Their mother had been quiet like that. Between coughing and straining for air, she'd sat up at the last and hummed bits from a lullaby that Sam'd known longer than he could think. But the words to the song were lost that eve, vanished away in the cold, stale air together with the thready puffs of his mother's breathing. It had been late in the winter, and Yule two months past, so there'd been no question of taking her outside. But the door had stood wide, filled with frost like a wall of dark glass.

Sam had walked out later and stood on the doorstones in naught but his shirt and breeches, waiting for the chill to reach his skin. The sounds of his sisters' weeping behind him and the lullaby still humming in his breast while the dark bowed round him like a cradle that kept his mother's voice, and always would.

"Don't be so pricklish now, Sam," said Hamson from the side, in that gruff tone he often used in place of apologies.

Sam rolled onto his back, his heartbeats measured tight and slow to the lilt he remembered so well. "I'm not."

Ham snorted again. "See, it was like this..." He stretched his legs, trying to make himself more comfortable. "When we found Uncle Andy out in the wood, he'd been dead long enough for his limbs to grow stiff and cold. But the tree didn't strike him dead all at once neither. We could see that he'd pulled up and out a bit, propping himself to a big branch just so, till he couldn't move no further."

A faint thrill skittered about Sam's middle. "So he did have a while!"

"Aye, but there's no telling how much breath he had, his chest being crushed and broken as it was."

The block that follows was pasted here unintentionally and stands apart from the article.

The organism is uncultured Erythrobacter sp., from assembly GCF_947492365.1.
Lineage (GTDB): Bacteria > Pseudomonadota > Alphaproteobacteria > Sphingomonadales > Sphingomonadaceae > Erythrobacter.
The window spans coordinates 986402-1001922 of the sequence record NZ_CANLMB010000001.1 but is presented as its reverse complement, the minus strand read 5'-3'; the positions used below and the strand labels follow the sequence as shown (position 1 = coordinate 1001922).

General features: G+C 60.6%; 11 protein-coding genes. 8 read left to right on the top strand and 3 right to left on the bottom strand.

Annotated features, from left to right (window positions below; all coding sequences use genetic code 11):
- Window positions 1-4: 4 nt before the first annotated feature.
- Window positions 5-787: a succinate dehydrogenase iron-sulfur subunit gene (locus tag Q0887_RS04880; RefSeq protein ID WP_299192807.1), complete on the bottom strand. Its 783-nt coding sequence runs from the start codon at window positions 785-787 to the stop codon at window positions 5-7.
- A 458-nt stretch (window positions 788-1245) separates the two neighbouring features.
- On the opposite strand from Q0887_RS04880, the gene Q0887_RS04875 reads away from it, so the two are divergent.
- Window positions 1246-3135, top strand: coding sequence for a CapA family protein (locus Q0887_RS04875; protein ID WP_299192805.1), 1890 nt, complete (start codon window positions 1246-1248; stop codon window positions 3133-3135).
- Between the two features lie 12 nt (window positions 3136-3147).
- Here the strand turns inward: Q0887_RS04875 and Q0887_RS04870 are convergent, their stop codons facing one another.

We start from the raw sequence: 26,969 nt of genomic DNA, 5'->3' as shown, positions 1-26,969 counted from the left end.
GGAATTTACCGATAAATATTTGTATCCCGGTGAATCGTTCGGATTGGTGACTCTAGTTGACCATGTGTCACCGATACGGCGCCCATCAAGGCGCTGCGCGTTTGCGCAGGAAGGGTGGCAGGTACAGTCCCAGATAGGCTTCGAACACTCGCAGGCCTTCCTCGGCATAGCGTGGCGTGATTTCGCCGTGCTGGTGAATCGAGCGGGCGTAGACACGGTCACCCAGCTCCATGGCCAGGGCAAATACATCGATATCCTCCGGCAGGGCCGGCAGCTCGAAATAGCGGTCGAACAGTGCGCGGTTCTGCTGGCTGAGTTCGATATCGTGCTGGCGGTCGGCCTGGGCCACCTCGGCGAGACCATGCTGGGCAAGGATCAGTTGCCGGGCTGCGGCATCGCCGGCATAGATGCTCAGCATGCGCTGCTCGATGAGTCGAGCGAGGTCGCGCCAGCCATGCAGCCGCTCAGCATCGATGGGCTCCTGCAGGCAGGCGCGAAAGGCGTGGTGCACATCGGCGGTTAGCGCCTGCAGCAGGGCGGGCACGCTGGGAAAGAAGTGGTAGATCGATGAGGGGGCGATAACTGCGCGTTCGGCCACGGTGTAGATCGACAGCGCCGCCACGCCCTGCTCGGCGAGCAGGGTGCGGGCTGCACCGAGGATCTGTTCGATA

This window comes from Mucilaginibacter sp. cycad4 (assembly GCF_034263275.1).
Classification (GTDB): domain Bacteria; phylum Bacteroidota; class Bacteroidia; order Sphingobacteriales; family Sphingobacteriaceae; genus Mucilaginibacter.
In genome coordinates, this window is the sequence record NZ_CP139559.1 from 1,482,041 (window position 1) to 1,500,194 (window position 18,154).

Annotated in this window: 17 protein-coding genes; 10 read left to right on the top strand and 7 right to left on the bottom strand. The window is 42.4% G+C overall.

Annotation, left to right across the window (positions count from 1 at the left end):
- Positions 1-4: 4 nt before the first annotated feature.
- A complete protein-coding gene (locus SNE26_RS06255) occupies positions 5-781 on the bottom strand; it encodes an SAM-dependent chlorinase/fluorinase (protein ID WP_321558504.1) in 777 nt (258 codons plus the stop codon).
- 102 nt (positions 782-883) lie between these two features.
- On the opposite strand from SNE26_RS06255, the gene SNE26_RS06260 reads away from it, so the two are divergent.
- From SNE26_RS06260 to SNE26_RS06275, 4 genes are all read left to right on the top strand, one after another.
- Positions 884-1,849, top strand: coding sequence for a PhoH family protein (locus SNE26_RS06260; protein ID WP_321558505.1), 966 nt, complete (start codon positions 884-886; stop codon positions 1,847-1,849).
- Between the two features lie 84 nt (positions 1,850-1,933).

"He did," Sam said with full belief. "He had enough." Such a broad chest as his uncle's and the stout heart inside it wouldn't give out when it mattered. "Can't you hear him, Ham? Hollering right along with the thunder and the wind..." He could picture it in his mind, too, the strips of lightning leaping through the wood, the crack and crash of tearing branches, and in the midst of it all, Uncle Andy with his fearless eye and his curls ruffled like a crow's nest.

"Maybe..." Ham sighed again, sounding wistful more than unsure. "Maybe you're right."

"Tell it to our dad." Sam leaned up on his elbow. "Tell him tomorrow."

"But none heard him sing, Sam. Not Anson nor Immy, nor a body in the house or the village. We'd know if they did..." Ham made a vague gesture that Sam could feel in the dark. "Besides, Dad never asked."

"You know why. He's afeared of the answer." Sam lay back and counted the moments of waiting till his brother gave in with a grunt.

"All right then, I'll tell him." Hamson pulled on the pillow, stuffing it more firmly under his head. "And now let's catch us some sleep. Good night."

When Sam closed his eyes, he could see Uncle Andy's face, wet with slapping rain, his curls streaming, and the line of his jaw etched in pale licks of lightning.

"Good night," he murmured, wishing he could send the sound soaring over the White Downs and through stands of sombre trees. "Sleep well."

* * *

Sam returned home early the next day, when the afternoon lay in bright swathes on the slope of the Hill, raising a fine mist from the leas below. It'd rained again till noon was past, but now the clouds had broke up in places, and wetness glittered all about in the strengthening sun of spring. A mass of dark thunderheads was looming in the east though that'd likely bring a heavy downpour ere midnight.

The garden gate to Number Three stood open. From a good ten strides away, Sam could see Hamson and the Gaffer on the bench by the turf wall, and another hobbit seated on a kitchen stool. It was his cousin Halfast, Sam realised on the next breath, with his heels braced apart on the ground and his feet dipping back and forth as he talked.

"Good evening!" Sam called from the gate, and sure enough Halfast swung about on his stool, returning a broad grin of welcome. It seemed that Ham had taken their dad on a walk to Overhill, to see Uncle Nol, the Gaffer's younger brother, and let him hear the news.

Sam clapped his cousin's shoulder. "How's your dad, Hal?"

"Glad of spring's coming, and more so than the rest of us," Halfast answered, wrinkling his nose a bit. "Winter's hard on him, so it is."